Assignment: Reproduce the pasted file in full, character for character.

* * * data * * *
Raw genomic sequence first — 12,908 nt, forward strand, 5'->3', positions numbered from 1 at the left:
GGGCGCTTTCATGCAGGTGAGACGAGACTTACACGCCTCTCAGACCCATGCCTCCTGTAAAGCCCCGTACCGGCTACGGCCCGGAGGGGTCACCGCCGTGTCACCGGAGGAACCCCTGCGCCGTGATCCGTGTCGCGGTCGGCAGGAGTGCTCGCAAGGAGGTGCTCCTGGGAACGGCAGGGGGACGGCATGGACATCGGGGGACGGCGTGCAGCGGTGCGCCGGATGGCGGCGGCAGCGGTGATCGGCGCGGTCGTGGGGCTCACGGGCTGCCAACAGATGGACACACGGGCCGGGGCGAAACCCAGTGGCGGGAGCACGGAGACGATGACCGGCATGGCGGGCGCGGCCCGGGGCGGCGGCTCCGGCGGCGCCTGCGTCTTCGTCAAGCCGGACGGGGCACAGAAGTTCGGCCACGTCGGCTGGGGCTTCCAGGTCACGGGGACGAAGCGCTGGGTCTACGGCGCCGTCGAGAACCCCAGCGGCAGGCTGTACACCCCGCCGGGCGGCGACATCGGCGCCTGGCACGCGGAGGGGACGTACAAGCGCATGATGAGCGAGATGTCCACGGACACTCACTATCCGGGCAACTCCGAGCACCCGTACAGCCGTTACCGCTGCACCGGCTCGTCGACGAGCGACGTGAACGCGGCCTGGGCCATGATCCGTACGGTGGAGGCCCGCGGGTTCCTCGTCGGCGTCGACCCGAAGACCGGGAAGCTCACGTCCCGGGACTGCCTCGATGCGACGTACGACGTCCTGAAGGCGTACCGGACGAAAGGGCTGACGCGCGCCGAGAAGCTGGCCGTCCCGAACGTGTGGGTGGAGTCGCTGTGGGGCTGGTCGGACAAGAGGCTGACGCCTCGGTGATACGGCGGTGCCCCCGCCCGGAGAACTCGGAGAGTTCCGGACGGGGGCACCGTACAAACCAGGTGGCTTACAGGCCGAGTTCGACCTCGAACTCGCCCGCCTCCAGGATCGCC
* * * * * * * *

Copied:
Raw genomic sequence first — 12,908 nt, forward strand, 5'->3', positions numbered from 1 at the left:
GGGCGCTTTCATGCAGGTGAGACGAGACTTACACGCCTCTCAGACCCATGCCTCCTGTAAAGCCCCGTACCGGCTACGGCCCGGAGGGGTCACCGCCGTGTCACCGGAGGAACCCCTGCGCCGTGATCCGTGTCGCGGTCGGCAGGAGTGCTCGCAAGGAGGTGCTCCTGGGAACGGCAGGGGGACGGCATGGACATCGGGGGACGGCGTGCAGCGGTGCGCCGGATGGCGGCGGCAGCGGTGATCGGCGCGGTCGTGGGGCTCACGGGCTGCCAACAGATGGACACACGGGCCGGGGCGAAACCCAGTGGCGGGAGCACGGAGACGATGACCGGCATGGCGGGCGCGGCCCGGGGCGGCGGCTCCGGCGGCGCCTGCGTCTTCGTCAAGCCGGACGGGGCACAGAAGTTCGGCCACGTCGGCTGGGGCTTCCAGGTCACGGGGACGAAGCGCTGGGTCTACGGCGCCGTCGAGAACCCCAGCGGCAGGCTGTACACCCCGCCGGGCGGCGACATCGGCGCCTGGCACGCGGAGGGGACGTACAAGCGCATGATGAGCGAGATGTCCACGGACACTCACTATCCGGGCAACTCCGAGCACCCGTACAGCCGTTACCGCTGCACCGGCTCGTCGACGAGCGACGTGAACGCGGCCTGGGCCATGATCCGTACGGTGGAGGCCCGCGGGTTCCTCGTCGGCGTCGACCCGAAGACCGGGAAGCTCACGTCCCGGGACTGCCTCGATGCGACGTACGACGTCCTGAAGGCGTACCGGACGAAAGGGCTGACGCGCGCCGAGAAGCTGGCCGTCCCGAACGTGTGGGTGGAGTCGCTGTGGGGCTGGTCGGACAAGAGGCTGACGCCTCGGTGATACGGCGGTGCCCCCGCCCGGAGAACTCGGAGAGTTCCGGACGGGGGCACCGTACAAACCAGGTGGCTTACAGGCCGAGTTCGACCTCGAACTCGCCCGCCTCCAGGATCGCC